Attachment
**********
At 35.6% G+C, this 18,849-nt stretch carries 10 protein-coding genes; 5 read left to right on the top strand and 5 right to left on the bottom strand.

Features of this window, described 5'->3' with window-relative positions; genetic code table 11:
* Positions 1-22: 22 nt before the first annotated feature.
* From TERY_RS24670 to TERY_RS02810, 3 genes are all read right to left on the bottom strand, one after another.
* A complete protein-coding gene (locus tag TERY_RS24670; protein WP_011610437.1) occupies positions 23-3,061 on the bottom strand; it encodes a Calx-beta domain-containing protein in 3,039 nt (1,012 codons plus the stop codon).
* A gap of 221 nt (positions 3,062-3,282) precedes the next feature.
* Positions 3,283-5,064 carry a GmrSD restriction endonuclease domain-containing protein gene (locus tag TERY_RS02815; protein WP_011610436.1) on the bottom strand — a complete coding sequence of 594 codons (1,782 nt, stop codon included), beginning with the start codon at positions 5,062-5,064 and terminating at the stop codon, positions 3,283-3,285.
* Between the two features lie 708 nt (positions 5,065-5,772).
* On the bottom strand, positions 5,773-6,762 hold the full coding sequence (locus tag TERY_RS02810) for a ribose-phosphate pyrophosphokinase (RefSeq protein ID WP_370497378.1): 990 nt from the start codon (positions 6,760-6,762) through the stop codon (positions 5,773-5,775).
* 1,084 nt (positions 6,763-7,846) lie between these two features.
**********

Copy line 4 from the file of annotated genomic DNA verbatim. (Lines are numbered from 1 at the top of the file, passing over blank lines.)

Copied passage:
* From TERY_RS24670 to TERY_RS02810, 3 genes are all read right to left on the bottom strand, one after another.